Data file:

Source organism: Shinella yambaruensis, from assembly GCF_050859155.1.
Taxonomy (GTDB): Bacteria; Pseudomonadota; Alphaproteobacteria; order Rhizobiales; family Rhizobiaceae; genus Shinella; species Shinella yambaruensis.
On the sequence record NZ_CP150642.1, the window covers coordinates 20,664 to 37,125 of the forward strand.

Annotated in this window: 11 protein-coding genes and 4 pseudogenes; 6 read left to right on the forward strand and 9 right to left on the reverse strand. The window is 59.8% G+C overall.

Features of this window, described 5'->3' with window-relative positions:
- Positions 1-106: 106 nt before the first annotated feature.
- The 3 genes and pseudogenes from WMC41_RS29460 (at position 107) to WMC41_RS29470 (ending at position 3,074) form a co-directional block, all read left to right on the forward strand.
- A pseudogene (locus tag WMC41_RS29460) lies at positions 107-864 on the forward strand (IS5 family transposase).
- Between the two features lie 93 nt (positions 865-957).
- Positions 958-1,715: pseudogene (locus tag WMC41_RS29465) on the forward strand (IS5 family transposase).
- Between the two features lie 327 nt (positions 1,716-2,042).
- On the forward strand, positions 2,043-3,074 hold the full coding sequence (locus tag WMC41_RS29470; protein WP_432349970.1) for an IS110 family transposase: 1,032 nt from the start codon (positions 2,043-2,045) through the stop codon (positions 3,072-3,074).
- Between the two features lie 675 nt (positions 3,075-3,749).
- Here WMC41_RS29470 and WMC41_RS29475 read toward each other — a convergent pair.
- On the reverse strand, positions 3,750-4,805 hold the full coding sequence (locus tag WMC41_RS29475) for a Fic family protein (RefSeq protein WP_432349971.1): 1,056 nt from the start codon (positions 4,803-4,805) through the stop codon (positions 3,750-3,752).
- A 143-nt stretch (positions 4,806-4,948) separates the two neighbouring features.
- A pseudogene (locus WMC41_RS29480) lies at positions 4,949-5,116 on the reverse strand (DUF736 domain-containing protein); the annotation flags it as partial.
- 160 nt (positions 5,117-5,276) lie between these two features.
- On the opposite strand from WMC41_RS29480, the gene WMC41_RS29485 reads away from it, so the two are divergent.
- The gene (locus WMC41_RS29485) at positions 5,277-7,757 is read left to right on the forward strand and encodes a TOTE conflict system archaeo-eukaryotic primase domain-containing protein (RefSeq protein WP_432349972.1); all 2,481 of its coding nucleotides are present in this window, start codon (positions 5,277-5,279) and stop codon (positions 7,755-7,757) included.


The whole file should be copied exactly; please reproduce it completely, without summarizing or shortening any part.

Source organism: Shinella yambaruensis, from assembly GCF_050859155.1.
Taxonomy (GTDB): Bacteria; Pseudomonadota; Alphaproteobacteria; order Rhizobiales; family Rhizobiaceae; genus Shinella; species Shinella yambaruensis.
On the sequence record NZ_CP150642.1, the window covers coordinates 20,664 to 37,125 of the forward strand.

Annotated in this window: 11 protein-coding genes and 4 pseudogenes; 6 read left to right on the forward strand and 9 right to left on the reverse strand. The window is 59.8% G+C overall.

Features of this window, described 5'->3' with window-relative positions:
- Positions 1-106: 106 nt before the first annotated feature.
- The 3 genes and pseudogenes from WMC41_RS29460 (at position 107) to WMC41_RS29470 (ending at position 3,074) form a co-directional block, all read left to right on the forward strand.
- A pseudogene (locus tag WMC41_RS29460) lies at positions 107-864 on the forward strand (IS5 family transposase).
- Between the two features lie 93 nt (positions 865-957).
- Positions 958-1,715: pseudogene (locus tag WMC41_RS29465) on the forward strand (IS5 family transposase).
- Between the two features lie 327 nt (positions 1,716-2,042).
- On the forward strand, positions 2,043-3,074 hold the full coding sequence (locus tag WMC41_RS29470; protein WP_432349970.1) for an IS110 family transposase: 1,032 nt from the start codon (positions 2,043-2,045) through the stop codon (positions 3,072-3,074).
- Between the two features lie 675 nt (positions 3,075-3,749).
- Here WMC41_RS29470 and WMC41_RS29475 read toward each other — a convergent pair.
- On the reverse strand, positions 3,750-4,805 hold the full coding sequence (locus tag WMC41_RS29475) for a Fic family protein (RefSeq protein WP_432349971.1): 1,056 nt from the start codon (positions 4,803-4,805) through the stop codon (positions 3,750-3,752).
- A 143-nt stretch (positions 4,806-4,948) separates the two neighbouring features.
- A pseudogene (locus WMC41_RS29480) lies at positions 4,949-5,116 on the reverse strand (DUF736 domain-containing protein); the annotation flags it as partial.
- 160 nt (positions 5,117-5,276) lie between these two features.
- On the opposite strand from WMC41_RS29480, the gene WMC41_RS29485 reads away from it, so the two are divergent.
- The gene (locus WMC41_RS29485) at positions 5,277-7,757 is read left to right on the forward strand and encodes a TOTE conflict system archaeo-eukaryotic primase domain-containing protein (RefSeq protein WP_432349972.1); all 2,481 of its coding nucleotides are present in this window, start codon (positions 5,277-5,279) and stop codon (positions 7,755-7,757) included.